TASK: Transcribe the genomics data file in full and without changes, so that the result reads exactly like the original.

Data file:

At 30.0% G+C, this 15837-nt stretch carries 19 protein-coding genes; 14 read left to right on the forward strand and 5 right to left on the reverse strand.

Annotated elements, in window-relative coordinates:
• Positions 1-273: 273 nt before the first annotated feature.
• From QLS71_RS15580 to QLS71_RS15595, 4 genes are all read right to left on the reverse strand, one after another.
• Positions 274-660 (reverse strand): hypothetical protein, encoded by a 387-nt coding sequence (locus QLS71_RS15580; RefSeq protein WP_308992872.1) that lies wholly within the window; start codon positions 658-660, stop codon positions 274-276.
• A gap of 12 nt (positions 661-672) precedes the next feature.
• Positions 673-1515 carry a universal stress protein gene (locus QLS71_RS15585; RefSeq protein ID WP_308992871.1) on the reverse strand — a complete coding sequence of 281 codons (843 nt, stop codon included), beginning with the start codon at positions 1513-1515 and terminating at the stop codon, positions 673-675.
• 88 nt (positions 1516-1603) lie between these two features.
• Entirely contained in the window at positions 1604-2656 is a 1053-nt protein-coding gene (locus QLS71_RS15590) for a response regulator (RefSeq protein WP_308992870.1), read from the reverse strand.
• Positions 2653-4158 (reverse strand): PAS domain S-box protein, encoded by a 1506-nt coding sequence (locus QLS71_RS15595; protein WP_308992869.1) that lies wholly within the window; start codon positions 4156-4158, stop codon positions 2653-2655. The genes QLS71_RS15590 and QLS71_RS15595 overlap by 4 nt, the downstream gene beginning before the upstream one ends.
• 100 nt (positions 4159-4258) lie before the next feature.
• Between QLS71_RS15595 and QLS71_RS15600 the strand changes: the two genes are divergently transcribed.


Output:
At 30.0% G+C, this 15837-nt stretch carries 19 protein-coding genes; 14 read left to right on the forward strand and 5 right to left on the reverse strand.

Annotated elements, in window-relative coordinates:
• Positions 1-273: 273 nt before the first annotated feature.
• From QLS71_RS15580 to QLS71_RS15595, 4 genes are all read right to left on the reverse strand, one after another.
• Positions 274-660 (reverse strand): hypothetical protein, encoded by a 387-nt coding sequence (locus QLS71_RS15580; RefSeq protein WP_308992872.1) that lies wholly within the window; start codon positions 658-660, stop codon positions 274-276.
• A gap of 12 nt (positions 661-672) precedes the next feature.
• Positions 673-1515 carry a universal stress protein gene (locus QLS71_RS15585; RefSeq protein ID WP_308992871.1) on the reverse strand — a complete coding sequence of 281 codons (843 nt, stop codon included), beginning with the start codon at positions 1513-1515 and terminating at the stop codon, positions 673-675.
• 88 nt (positions 1516-1603) lie between these two features.
• Entirely contained in the window at positions 1604-2656 is a 1053-nt protein-coding gene (locus QLS71_RS15590) for a response regulator (RefSeq protein WP_308992870.1), read from the reverse strand.
• Positions 2653-4158 (reverse strand): PAS domain S-box protein, encoded by a 1506-nt coding sequence (locus QLS71_RS15595; protein WP_308992869.1) that lies wholly within the window; start codon positions 4156-4158, stop codon positions 2653-2655. The genes QLS71_RS15590 and QLS71_RS15595 overlap by 4 nt, the downstream gene beginning before the upstream one ends.
• 100 nt (positions 4159-4258) lie before the next feature.
• Between QLS71_RS15595 and QLS71_RS15600 the strand changes: the two genes are divergently transcribed.